Answering that question is the burden of the second half of this long but rewardingly insightful book. It is not a simple answer, but in teasing out the various aspects of it Fraser brings the situation into much clearer focus. He doesn’t present the story in a linear history, but a sketch of it would run as follows:
By the 1970s competition from abroad was squeezing the profits of U.S. corporations, so they began evading regulations, taxes and unions via the threat and reality of moving production from state to state and then out of country. By the Reagan years big business felt strong enough to stage a political counterattack on New Deal liberalism. When the partial dismantling of the New Deal wasn’t sufficient to protect profits, a new capitalist class turned from industrial capitalism to financial capitalism: the creation of new debt instruments; speculation in money, stocks, and real estate; buying, stripping down and reselling companies; and so forth.
The end result has been deindustrialization, stagnant wages, a reduced standard of living for the many and burgeoning wealth for the few—the oft-noted massive economic inequality of the present moment. Fraser first defends his contention that the masses have been (relatively) acquiescent in the unfolding of their undoing, and then deftly discusses some key reasons, among them:
• The myth that the financial entrepreneurs were purging the economy of inefficiencies
• A culture of self-identity through consumption versus your role in production
• The “fable” that free-agent workers are liberated rather than exploited
• The mutual abandonment of labor unions and the Democratic Party
• The targeting of “limousine liberals”—an alleged aloof class of alien values—as the enemy
Intertwined with all of these is Fraser’s primary explanation, which is that it is harder for us now to imagine a different world than the one we are presented with. In the “long 19th century” people still had the memory of a previous way of working and living, but not anymore. All we know now is the world we are living in, a world in which the marriage of government and Wall Street seems an inevitable feature of postindustrial capitalist society.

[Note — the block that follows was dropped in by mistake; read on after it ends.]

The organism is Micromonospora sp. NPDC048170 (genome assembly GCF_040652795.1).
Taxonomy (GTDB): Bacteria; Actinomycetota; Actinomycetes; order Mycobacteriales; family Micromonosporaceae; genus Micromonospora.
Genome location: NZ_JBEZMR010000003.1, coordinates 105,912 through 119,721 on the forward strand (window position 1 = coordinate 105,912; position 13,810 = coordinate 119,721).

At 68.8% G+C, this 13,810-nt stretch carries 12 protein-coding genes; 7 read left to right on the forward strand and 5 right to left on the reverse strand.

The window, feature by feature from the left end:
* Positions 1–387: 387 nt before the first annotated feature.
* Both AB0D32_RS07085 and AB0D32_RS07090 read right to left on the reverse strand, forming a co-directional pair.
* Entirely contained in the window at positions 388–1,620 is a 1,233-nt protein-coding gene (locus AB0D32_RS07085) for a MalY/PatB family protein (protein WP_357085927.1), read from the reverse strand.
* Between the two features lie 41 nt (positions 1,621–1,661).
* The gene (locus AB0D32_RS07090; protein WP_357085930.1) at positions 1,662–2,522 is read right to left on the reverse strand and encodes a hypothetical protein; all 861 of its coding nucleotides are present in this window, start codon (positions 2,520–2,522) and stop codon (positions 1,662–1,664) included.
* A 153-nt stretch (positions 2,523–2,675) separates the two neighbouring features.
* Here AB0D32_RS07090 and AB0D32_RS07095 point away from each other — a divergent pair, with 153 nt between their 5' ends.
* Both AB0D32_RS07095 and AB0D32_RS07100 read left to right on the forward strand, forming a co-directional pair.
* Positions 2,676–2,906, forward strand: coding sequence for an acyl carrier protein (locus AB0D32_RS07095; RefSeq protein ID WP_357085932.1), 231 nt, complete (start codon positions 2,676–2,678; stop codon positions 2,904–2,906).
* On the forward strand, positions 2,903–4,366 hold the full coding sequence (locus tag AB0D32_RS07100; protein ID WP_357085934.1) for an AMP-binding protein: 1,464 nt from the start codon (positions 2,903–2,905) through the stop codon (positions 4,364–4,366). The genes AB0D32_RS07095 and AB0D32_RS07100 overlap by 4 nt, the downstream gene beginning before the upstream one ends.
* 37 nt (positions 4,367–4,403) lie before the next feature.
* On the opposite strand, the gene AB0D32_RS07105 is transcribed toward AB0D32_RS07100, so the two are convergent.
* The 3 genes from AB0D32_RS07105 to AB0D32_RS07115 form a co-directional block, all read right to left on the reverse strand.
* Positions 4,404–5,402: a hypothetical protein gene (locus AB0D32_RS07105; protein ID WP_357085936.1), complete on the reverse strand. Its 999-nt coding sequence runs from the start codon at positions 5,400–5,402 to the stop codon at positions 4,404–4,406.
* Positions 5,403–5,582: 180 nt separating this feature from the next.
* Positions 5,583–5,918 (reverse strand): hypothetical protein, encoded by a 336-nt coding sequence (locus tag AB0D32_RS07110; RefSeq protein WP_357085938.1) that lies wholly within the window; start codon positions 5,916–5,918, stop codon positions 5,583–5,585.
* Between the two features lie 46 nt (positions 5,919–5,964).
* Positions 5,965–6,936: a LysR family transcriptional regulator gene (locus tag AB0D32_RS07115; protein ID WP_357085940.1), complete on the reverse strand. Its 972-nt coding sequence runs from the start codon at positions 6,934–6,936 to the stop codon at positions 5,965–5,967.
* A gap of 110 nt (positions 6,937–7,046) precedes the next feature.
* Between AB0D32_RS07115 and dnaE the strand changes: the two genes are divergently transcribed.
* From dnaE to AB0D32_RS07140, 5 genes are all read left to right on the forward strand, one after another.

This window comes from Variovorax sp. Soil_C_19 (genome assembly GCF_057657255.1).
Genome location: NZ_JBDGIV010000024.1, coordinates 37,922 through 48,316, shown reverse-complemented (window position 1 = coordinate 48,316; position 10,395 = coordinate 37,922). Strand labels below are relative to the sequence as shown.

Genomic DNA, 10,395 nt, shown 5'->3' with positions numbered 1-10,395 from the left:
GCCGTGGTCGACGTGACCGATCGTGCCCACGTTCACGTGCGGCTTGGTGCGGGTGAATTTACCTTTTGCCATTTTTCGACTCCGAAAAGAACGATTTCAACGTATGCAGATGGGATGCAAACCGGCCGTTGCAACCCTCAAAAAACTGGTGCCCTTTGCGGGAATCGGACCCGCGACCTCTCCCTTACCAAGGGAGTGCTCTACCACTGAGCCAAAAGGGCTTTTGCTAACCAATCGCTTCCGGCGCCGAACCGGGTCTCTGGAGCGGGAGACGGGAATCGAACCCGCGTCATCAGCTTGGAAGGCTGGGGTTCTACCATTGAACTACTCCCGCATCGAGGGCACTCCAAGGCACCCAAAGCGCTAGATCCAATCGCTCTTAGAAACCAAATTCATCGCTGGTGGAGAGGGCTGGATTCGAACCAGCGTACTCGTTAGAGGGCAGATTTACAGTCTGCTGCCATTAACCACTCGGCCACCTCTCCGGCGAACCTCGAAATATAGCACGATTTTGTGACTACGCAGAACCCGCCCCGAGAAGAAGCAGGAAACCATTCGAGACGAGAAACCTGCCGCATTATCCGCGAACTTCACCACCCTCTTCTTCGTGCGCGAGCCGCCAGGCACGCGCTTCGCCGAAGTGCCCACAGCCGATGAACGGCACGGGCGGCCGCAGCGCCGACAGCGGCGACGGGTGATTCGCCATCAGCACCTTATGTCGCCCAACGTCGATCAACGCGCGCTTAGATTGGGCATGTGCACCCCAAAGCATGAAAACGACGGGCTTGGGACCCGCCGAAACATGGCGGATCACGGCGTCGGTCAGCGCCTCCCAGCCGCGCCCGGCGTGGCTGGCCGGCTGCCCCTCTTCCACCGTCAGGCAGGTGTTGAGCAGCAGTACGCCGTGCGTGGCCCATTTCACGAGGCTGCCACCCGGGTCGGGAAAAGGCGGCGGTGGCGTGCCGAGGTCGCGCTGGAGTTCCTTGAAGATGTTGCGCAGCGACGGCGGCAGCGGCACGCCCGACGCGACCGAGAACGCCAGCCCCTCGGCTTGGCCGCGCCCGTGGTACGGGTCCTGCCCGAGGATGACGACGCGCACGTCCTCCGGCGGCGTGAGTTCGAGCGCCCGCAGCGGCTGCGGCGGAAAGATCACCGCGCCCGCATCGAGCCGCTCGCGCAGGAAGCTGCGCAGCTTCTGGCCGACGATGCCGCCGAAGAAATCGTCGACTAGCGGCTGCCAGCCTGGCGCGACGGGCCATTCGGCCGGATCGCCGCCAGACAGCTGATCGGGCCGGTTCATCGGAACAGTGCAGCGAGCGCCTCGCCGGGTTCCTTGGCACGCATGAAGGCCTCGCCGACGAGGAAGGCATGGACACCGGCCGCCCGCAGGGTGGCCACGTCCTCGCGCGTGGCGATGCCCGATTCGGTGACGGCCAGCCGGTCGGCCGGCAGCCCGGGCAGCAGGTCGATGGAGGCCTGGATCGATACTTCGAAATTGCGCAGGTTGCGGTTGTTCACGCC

I am not sure this is completely true, as many of us in the gradually disappearing older generations still remember life under the New Deal dispensation from the 1940s through the 1960s. As Fraser himself notes, the dismantling of that arrangement has been vigorously contested in the political arena, although since the culture wars of the 1960s the Democratic Party has been hobbled in these fights by internal fractures. Perhaps Senator Sanders will revive the New Deal or even push beyond it into the terrain of democratic socialism, or perhaps not. But the historical experience of a different life is still there.
Whether that old flask will hold the new wine of 21st century global capitalism is questionable. Fraser has his doubts and so do I, but for a different reason. Technology is replacing labor at an escalating pace; what is New Deal liberalism or democratic socialism without an industrial labor force?
I recommend Fraser’s book as a thoughtful and thought-provoking exposition of where we’ve been, where we are, and how we got here. It was also a darn good read, although near the end there are a couple signs of flagging editorial attention. (The phrase “cri de coeur” is overused and a quote by Louise Day Hicks shows up twice.) It is also, in the end, inspirational—a needed reminder that people have risen up against oppressive social structures in the in the past, and thus are likely to do so again.
–Alan F. Zundel